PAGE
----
February 5, 2018 New Yorker magazine article titled “What Does It Mean to Die?” about the McMath case, the public is now becoming aware of the ethical, legal and medical controversies surrounding “brain death” and questions are being asked.

In the WSJ article, the author Rachel Aviv says,

The commission’s staff philosopher, Daniel Wikler, a professor at Harvard and the first staff ethicist for the World Health Organization, told me that he didn’t think the commission’s theory of death was supported by the scientific facts it cited. “I thought it was demonstrably untrue, but so what?” he said. “I didn’t see a downside at the time.” Wikler told the commission that it would be more logical to say that death occurred when the cerebrum—the center for consciousness, thoughts, and feelings, the properties essential to having a personal identity—was destroyed. His formulation would have rendered a much broader population of patients, including those who could breathe on their own, dead.

Despite Wikler’s reservations, he drafted the third chapter of the report, “Understanding the ‘Meaning’ of Death.” “I was put in a tight spot, and I fudged,” he told me. “I knew that there was an air of bad faith about it. I made it seem like there are a lot of profound unknowns and went in the direction of fuzziness, so that no one could say, ‘Hey, your philosopher says this is nonsense.’ That’s what I thought, but you’d never know from what I wrote.”

Doyen Nguyen, M.D., S.T.L., is a physician specialized in hematopathology and a moral theologian. She is currently pursuing her doctorate in theology at the Pontifical University of St. Thomas Aquinas (Angelicum) in Rome. Her research is quite extensive and it is featured on https://www.ncbi.nlm.nih.gov/pmc/articles/PMC5102188/

This is what has taken place since the introduction of the Harvard criteria. Spaemann thus wrote:

The new definition of death as “brain death” makes it possible to declare people dead while they are still breathing and to bypass the dying process in order to quarry spare parts for the living from the dying. Death no longer comes at the end of the dying process, but—by the fiat of a Harvard commission—at its beginning. (, 299)

In other words, even a noble act such as organ donation can be manipulated to serve utilitarian, materialistic, and dehumanizing motives, whereby the most vulnerable members of society are conveniently excluded from the human moral community (, 267–8).42 As mentioned in the introduction, pragmatic-utilitarian motives were evident in the workings of the Harvard Committee to bring about the birth of “brain death.” Such motives have remained well hidden behind both the veil “of the powerful metaphor of the ‘gift of life’ associated with the transplant world” (, 114), and the loud appeal to altruism and noble charity. With respect to brain-dead donors, however, we must ask ourselves, “Is such a vigorous appeal to altruism and charity grounded in truth?”43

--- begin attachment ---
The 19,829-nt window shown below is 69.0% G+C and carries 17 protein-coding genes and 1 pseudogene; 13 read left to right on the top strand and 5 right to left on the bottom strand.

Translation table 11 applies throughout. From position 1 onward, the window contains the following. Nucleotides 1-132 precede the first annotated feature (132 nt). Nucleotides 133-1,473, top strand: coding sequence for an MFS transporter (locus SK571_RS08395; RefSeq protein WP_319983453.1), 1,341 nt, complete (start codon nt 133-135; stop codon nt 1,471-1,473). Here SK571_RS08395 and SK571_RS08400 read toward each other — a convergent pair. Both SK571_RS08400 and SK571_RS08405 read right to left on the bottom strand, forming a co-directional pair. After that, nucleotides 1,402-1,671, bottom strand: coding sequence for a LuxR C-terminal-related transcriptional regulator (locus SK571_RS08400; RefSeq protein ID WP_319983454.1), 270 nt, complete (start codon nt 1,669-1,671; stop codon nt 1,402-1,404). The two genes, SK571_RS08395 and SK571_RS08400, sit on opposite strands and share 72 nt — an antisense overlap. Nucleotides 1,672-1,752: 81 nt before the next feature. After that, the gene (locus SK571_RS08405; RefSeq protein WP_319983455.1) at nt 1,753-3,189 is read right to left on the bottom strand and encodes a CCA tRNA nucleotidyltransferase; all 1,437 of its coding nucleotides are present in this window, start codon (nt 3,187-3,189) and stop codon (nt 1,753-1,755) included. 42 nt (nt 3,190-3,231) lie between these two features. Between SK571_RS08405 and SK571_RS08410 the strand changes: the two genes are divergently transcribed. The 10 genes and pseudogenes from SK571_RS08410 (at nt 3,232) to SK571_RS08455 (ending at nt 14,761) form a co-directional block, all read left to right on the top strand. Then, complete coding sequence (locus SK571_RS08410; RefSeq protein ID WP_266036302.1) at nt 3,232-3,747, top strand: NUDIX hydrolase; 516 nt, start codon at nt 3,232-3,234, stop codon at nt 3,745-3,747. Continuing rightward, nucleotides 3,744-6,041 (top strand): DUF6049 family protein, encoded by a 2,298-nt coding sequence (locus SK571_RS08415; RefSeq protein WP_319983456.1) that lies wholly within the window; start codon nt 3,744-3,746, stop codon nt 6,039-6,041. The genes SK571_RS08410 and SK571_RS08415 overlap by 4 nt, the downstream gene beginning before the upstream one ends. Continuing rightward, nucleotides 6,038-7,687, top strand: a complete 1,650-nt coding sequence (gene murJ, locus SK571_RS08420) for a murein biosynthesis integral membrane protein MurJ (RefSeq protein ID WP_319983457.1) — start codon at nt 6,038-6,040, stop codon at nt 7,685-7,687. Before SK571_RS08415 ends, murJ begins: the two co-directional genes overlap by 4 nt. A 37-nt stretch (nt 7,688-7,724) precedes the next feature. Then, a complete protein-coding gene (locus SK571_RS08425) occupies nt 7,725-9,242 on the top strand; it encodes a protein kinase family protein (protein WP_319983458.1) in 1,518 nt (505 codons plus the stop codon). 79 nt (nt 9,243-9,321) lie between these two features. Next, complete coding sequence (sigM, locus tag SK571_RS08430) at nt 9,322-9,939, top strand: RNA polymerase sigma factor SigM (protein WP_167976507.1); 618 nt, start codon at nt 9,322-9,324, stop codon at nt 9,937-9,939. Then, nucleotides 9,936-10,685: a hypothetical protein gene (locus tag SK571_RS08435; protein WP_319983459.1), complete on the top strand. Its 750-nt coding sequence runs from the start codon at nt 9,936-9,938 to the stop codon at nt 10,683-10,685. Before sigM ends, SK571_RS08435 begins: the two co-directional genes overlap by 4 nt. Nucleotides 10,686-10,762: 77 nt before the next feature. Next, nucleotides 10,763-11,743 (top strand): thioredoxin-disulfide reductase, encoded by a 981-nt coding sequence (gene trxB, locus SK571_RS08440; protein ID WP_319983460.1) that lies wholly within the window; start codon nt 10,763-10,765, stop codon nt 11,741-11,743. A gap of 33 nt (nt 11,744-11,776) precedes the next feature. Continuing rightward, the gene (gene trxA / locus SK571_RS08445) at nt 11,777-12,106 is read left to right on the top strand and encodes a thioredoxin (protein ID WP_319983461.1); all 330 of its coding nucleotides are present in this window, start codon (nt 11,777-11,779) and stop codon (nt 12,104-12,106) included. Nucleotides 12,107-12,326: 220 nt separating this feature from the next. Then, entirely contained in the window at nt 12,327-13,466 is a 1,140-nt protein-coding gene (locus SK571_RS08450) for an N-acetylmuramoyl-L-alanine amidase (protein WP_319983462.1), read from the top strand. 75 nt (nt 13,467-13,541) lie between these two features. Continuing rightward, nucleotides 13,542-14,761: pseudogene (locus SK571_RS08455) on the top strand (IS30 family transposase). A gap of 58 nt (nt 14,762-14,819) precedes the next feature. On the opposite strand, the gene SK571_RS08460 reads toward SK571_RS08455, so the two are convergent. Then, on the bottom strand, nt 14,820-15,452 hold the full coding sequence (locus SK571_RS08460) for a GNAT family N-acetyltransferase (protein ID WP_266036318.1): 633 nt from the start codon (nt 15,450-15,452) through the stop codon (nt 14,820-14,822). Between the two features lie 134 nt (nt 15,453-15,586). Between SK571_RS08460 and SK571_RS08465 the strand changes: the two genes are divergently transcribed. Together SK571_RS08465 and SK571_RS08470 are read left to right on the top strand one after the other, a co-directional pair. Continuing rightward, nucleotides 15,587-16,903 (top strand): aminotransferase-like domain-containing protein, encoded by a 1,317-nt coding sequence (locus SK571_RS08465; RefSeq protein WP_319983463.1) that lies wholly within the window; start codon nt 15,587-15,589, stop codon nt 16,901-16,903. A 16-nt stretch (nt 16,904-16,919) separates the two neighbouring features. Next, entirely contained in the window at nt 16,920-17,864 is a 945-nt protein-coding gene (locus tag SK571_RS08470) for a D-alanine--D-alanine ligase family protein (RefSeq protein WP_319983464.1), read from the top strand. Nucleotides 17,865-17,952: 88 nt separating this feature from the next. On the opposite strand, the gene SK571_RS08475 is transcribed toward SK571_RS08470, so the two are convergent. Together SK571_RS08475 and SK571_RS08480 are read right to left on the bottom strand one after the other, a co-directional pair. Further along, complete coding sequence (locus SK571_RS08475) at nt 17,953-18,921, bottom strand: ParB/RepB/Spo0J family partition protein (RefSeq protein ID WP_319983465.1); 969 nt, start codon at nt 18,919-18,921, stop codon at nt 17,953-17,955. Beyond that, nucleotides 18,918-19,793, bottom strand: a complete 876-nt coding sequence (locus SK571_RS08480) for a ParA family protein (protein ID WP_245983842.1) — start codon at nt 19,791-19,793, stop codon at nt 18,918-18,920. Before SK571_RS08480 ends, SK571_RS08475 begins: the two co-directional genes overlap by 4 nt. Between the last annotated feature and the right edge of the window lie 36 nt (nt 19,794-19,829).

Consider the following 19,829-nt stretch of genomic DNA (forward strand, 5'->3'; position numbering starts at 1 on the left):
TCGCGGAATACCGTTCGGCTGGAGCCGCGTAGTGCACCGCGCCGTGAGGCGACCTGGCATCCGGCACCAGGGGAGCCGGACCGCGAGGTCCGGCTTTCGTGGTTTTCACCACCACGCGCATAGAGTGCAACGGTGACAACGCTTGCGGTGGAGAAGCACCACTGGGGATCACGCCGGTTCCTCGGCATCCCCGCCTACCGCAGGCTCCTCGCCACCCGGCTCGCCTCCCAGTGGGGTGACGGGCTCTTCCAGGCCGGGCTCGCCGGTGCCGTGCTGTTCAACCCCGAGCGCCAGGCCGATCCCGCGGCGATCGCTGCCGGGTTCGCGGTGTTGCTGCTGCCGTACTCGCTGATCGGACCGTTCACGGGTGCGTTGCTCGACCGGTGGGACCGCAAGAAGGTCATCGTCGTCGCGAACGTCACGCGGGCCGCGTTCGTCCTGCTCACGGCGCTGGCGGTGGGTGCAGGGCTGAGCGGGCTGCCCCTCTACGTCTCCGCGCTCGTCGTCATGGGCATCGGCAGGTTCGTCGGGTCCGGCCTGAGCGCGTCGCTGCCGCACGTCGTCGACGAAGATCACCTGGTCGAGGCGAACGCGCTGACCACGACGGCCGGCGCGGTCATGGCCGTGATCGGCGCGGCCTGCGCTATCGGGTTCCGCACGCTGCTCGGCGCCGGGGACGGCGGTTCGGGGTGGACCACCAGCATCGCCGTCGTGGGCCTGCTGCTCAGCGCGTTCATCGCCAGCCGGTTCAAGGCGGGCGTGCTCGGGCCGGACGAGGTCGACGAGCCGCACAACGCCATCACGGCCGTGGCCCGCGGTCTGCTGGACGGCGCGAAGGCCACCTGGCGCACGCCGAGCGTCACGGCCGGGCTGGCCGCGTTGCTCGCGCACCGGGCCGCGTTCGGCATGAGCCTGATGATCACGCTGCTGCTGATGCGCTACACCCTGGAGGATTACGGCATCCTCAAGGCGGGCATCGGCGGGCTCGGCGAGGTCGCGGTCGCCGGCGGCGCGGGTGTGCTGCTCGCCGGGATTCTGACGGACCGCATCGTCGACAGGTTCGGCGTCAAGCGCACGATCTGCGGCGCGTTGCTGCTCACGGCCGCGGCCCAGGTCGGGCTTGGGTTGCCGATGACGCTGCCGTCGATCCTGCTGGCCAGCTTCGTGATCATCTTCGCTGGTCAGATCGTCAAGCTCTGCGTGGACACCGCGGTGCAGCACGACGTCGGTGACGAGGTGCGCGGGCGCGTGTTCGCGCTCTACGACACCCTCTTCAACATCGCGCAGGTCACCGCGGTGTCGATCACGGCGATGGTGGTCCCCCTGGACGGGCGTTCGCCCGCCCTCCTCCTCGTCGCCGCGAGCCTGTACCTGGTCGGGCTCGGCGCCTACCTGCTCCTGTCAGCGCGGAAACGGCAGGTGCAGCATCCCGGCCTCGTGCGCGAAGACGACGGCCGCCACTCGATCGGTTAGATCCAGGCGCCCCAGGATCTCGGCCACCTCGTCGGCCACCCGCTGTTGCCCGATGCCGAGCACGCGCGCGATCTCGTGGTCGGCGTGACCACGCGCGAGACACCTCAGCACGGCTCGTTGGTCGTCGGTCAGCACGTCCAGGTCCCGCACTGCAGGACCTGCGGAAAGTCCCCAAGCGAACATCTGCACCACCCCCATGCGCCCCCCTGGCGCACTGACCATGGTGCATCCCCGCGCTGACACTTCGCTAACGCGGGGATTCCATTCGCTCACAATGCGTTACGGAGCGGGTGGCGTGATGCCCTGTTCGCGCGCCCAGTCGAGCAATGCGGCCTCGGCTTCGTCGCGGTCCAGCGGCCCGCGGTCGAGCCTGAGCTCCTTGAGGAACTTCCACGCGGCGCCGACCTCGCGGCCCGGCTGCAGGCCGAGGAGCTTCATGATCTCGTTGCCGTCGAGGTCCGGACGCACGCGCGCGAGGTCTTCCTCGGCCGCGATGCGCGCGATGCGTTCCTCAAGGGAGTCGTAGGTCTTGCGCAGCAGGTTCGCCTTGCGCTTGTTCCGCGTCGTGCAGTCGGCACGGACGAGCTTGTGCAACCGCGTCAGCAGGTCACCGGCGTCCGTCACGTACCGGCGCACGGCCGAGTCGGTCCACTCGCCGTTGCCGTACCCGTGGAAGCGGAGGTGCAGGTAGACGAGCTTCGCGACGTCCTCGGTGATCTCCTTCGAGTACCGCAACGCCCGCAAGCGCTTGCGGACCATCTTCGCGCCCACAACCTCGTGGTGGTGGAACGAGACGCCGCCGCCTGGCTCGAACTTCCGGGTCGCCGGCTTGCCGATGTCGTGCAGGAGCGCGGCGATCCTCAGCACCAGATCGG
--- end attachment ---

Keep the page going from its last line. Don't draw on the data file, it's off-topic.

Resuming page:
Summary

There are physicians and bioethicists that do not agree with the legal fiction of “brain death”. There are injured people who have woken up prior to having their organs harvested. We have been manipulated for many years now by a lie that you are dead before your organs are harvested.

Organ donation is a profitable scheme based on an altruistic motives when people say, “I don’t care if they take my organs when I am dead, I have no use for them.”

Problem is this is not true death.

William Wilberforce

 

H/T to Nancy Volko, registered nurse since 1969 and currently I am a spokesperson for the National Association of Prolife Nurses (www.nursesforlife.org). I have also been a past President of Missouri Nurses for Life and past co-chair of the St. Louis Archdiocesan Respect Life Committee for inspiring this article.

via Alfie Evans

In case you have not been following this story:

Alfie Evans has a brain disorder. He has been at Alder Hey Hospital in Liverpool since December 2016. Doctors have not been able to diagnose him and therefore have not treated him, except for providing ventilator support. Alfie has been on and off of the ventilator since being admitted to Alder Hey.

Last December, the hospital sued Alfie’s parents to have Alfie’s ventilator removed, saying it was in the toddler’s “best interest” to die. The judge agreed.

Alfie’s father appealed to the Vatican for help. Bambino Gesu Hospital in Rome agreed to take Alfie as a transfer patient.

The judge issued a travel ban prohibiting Alfie from leaving England. Alder Hey removed Alfie’s ventilator on April 23, 2018.

Alfie did not die. He continues to breathe on his own. But the hospital insists that Alfie be made dead. Now they are starving him–all in the name of “dignity” of course.

But this is not dignity. This is not health care. This is not about Alfie’s “best interest.” This is MURDER.

#letAlfiego